Kids Drive Coaches to Coach; Parents Drive Coaches to Drink!

by John DeBenedictis

 When coaches get together at annual convention, they go there to take in coaching sessions to become a better coach but they also get together to compare notes and talk about their experiences. One could also call it a giant group therapeutic psychology session. And quite often, the topic reverts back to the parents of the players. Just when you think you have seen or heard it all, another coach tells you of an experience they had with a parent of a player.In the best case scenario, coaches would prefer that parents drop off their kids and leave them alone. Are there over involved or under involved parents? Are there good parents and bad parents? Sure there are and in a perfect world, we would not have to deal with parents nor need them to help in certain areas. Unfortunately this does not exist in youth sports.The first bit of advice I can offer on these questions regarding parents are that you have to be clear in your own mind as to why you are coaching. Although players can be challenging in their own ways, I find that if the parent is not part of the problem, then I can deal with all types of issues that players present provided I love helping kids out. In almost every single case, if left alone with my assistants (who are not parents) I can’t wait to get back on that field to coach the kids. I enjoy teaching them the game, I enjoy listening to them talk to each other about things on and off the field, and I enjoy giving them advice on issues away from the field. Assuming there was no parent interference, do you passionately enjoy coaching them? If you do not, then maybe coaching is not for you.

If you do not enjoy teaching players and dealing with their issues, then you’ll have a harder time dealing with the parents. At the end of the year, are you saying to yourself, “thank god it’s over” or are you saying, “too bad it’s over”? I find that it’s the kids who drive me to coach and I enjoy making a difference in their lives.

As for the parents, I would need a full book to tell you what you might expect. I find that the higher you go in competitiveness, the more difficult it can get although having said that, you’ll always find that overly competitive parent at the recreational level. Most parents just want their kid to play the game and have fun. The most vocal parents tend to be the ones who are overly competitive themselves and usually have kids who are your better players or think that their kids are the better players.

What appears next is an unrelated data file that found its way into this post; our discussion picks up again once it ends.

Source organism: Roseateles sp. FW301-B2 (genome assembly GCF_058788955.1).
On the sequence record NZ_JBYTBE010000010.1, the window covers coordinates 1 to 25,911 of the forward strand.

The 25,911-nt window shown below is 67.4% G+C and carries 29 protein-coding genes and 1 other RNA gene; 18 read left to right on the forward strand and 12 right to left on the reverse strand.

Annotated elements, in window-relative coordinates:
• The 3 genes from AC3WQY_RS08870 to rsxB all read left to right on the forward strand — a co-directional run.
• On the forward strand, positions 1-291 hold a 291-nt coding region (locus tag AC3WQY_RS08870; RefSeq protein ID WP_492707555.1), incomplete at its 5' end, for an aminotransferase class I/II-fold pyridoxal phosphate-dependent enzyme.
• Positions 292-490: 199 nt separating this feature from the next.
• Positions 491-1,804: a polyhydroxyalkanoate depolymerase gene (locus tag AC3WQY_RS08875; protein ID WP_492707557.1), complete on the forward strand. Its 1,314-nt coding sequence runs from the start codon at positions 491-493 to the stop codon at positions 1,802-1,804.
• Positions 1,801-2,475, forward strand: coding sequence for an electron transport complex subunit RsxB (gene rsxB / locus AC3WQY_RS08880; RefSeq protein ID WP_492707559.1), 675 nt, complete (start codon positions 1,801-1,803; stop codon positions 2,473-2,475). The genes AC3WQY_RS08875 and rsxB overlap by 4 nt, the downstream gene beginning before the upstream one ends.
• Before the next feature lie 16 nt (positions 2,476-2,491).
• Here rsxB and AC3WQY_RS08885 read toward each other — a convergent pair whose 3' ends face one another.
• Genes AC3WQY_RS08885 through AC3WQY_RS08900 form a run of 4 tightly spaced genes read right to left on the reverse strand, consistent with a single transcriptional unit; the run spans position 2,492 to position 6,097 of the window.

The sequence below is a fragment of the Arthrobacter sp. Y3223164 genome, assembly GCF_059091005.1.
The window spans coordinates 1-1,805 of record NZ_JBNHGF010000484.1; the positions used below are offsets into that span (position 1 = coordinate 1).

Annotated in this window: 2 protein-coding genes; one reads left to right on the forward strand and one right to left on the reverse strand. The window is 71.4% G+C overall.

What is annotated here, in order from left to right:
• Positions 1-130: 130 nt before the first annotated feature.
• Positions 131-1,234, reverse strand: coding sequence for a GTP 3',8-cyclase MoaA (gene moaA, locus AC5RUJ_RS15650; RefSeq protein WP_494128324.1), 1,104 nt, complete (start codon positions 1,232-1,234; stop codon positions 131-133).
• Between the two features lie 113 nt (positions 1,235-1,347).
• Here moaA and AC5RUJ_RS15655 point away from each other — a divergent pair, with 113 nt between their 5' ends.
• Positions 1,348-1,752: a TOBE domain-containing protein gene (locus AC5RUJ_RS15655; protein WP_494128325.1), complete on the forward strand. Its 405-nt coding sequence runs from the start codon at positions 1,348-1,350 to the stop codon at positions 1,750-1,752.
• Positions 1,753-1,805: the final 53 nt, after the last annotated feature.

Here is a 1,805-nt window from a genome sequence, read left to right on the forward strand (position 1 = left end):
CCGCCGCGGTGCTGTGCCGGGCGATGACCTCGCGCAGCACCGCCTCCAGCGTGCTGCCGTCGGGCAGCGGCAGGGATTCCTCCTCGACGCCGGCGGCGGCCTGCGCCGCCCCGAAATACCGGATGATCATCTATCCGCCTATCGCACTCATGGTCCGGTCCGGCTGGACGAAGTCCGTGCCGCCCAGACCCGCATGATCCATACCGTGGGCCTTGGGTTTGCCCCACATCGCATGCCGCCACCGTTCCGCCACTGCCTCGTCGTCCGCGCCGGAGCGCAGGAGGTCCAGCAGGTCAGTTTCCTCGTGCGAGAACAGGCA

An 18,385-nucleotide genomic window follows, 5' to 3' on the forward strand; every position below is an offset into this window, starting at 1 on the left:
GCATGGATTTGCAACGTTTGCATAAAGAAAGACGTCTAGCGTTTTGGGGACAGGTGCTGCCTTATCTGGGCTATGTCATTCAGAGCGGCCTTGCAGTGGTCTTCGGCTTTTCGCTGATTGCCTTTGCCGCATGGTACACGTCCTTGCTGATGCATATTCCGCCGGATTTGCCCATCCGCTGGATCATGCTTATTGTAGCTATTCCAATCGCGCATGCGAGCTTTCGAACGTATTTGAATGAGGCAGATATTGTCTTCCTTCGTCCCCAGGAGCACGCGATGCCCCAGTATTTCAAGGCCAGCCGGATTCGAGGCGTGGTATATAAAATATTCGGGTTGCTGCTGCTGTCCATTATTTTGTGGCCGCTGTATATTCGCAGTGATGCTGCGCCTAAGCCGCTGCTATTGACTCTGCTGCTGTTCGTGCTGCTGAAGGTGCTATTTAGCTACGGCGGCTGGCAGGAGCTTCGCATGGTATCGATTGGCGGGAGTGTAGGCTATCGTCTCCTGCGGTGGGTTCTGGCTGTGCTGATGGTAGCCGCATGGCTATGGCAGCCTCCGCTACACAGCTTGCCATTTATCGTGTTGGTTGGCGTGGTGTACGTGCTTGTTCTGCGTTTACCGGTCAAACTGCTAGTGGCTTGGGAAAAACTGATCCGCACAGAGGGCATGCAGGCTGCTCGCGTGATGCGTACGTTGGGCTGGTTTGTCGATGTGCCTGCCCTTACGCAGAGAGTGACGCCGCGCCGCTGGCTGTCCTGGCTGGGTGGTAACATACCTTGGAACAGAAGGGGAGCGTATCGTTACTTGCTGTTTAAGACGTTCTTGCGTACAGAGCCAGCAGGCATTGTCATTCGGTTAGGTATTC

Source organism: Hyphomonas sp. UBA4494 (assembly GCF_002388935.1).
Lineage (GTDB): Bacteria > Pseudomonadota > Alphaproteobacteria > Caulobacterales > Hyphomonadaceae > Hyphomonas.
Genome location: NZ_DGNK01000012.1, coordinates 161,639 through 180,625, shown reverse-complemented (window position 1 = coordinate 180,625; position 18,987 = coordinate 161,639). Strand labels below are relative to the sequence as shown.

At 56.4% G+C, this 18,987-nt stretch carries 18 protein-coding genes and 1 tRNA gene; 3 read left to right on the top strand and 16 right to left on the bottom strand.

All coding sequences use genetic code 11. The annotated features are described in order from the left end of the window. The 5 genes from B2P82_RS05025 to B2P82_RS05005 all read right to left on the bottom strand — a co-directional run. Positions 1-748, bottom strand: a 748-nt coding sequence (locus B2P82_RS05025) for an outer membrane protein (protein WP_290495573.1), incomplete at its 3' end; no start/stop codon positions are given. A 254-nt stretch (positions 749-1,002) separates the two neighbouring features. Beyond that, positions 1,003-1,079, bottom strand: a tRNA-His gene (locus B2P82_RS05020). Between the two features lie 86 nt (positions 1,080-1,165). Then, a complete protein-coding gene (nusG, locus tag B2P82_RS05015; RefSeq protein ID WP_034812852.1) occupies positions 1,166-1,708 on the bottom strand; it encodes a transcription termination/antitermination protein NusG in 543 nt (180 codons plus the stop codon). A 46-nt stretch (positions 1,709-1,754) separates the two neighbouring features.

As a head coach the best possible situation for you is to find assistants and managers who are not parents. Things can get interesting if you have a child on your team. Ignore what you think parents are saying because you won’t sleep nights. Be approachable so that if parents have something to say, positive or negative, they can tell you directly. The role of parents on your team will also depend on the age group you are coaching and the level of play that they are in.

If you need parents to help, you need to make it clear to them before the season starts as to what their role is on the team. Are you promising to play a player whose parent helps more or sponsors the team financially? Clear these up right away at a parent meeting. When setting team rules, discuss them with everyone. Whatever those rules are, make sure everyone knows them so that there are no problems afterwards. Make sure all parents know them.

I know that each coach will have their own personal needs from parents but if possible, try to find friends, students who are looking for coaching or managing experience, or alumni players who may want to help you. Try to avoid parents. You’ll probably have fewer headaches, more fun and need fewer drinks!

Thanks for Reading

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